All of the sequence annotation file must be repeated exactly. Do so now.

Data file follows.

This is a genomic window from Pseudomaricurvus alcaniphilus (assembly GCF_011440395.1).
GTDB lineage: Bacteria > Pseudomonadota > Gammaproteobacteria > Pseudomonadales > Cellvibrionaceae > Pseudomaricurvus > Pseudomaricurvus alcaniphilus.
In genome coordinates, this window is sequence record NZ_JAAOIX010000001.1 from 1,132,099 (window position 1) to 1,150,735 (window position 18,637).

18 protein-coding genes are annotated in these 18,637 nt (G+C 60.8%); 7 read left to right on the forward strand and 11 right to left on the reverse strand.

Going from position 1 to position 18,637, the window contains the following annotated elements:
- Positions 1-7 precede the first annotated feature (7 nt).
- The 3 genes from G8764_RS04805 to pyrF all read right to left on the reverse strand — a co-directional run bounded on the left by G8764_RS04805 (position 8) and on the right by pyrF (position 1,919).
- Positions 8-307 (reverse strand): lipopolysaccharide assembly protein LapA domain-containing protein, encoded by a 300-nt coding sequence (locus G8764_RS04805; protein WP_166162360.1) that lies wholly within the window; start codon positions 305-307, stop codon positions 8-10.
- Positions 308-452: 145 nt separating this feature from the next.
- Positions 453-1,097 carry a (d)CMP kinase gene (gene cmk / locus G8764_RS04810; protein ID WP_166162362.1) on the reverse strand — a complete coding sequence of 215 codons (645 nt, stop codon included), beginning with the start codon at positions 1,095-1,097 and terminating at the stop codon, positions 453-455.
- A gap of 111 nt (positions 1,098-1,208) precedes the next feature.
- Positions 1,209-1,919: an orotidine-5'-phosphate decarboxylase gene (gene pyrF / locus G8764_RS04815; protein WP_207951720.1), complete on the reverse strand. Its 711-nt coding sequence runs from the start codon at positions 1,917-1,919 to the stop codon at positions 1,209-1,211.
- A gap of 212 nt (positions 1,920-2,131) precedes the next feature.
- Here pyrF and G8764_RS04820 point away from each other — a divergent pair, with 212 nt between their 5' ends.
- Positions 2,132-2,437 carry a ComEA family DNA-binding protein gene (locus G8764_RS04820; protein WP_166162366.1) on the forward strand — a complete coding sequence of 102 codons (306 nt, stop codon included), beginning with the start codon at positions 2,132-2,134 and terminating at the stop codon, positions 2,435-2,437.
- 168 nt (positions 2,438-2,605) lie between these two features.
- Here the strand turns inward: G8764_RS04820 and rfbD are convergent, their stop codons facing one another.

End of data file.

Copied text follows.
This is a genomic window from Pseudomaricurvus alcaniphilus (assembly GCF_011440395.1).
GTDB lineage: Bacteria > Pseudomonadota > Gammaproteobacteria > Pseudomonadales > Cellvibrionaceae > Pseudomaricurvus > Pseudomaricurvus alcaniphilus.
In genome coordinates, this window is sequence record NZ_JAAOIX010000001.1 from 1,132,099 (window position 1) to 1,150,735 (window position 18,637).

18 protein-coding genes are annotated in these 18,637 nt (G+C 60.8%); 7 read left to right on the forward strand and 11 right to left on the reverse strand.

Going from position 1 to position 18,637, the window contains the following annotated elements:
- Positions 1-7 precede the first annotated feature (7 nt).
- The 3 genes from G8764_RS04805 to pyrF all read right to left on the reverse strand — a co-directional run bounded on the left by G8764_RS04805 (position 8) and on the right by pyrF (position 1,919).
- Positions 8-307 (reverse strand): lipopolysaccharide assembly protein LapA domain-containing protein, encoded by a 300-nt coding sequence (locus G8764_RS04805; protein WP_166162360.1) that lies wholly within the window; start codon positions 305-307, stop codon positions 8-10.
- Positions 308-452: 145 nt separating this feature from the next.
- Positions 453-1,097 carry a (d)CMP kinase gene (gene cmk / locus G8764_RS04810; protein ID WP_166162362.1) on the reverse strand — a complete coding sequence of 215 codons (645 nt, stop codon included), beginning with the start codon at positions 1,095-1,097 and terminating at the stop codon, positions 453-455.
- A gap of 111 nt (positions 1,098-1,208) precedes the next feature.
- Positions 1,209-1,919: an orotidine-5'-phosphate decarboxylase gene (gene pyrF / locus G8764_RS04815; protein WP_207951720.1), complete on the reverse strand. Its 711-nt coding sequence runs from the start codon at positions 1,917-1,919 to the stop codon at positions 1,209-1,211.
- A gap of 212 nt (positions 1,920-2,131) precedes the next feature.
- Here pyrF and G8764_RS04820 point away from each other — a divergent pair, with 212 nt between their 5' ends.
- Positions 2,132-2,437 carry a ComEA family DNA-binding protein gene (locus G8764_RS04820; protein WP_166162366.1) on the forward strand — a complete coding sequence of 102 codons (306 nt, stop codon included), beginning with the start codon at positions 2,132-2,134 and terminating at the stop codon, positions 2,435-2,437.
- 168 nt (positions 2,438-2,605) lie between these two features.
- Here the strand turns inward: G8764_RS04820 and rfbD are convergent, their stop codons facing one another.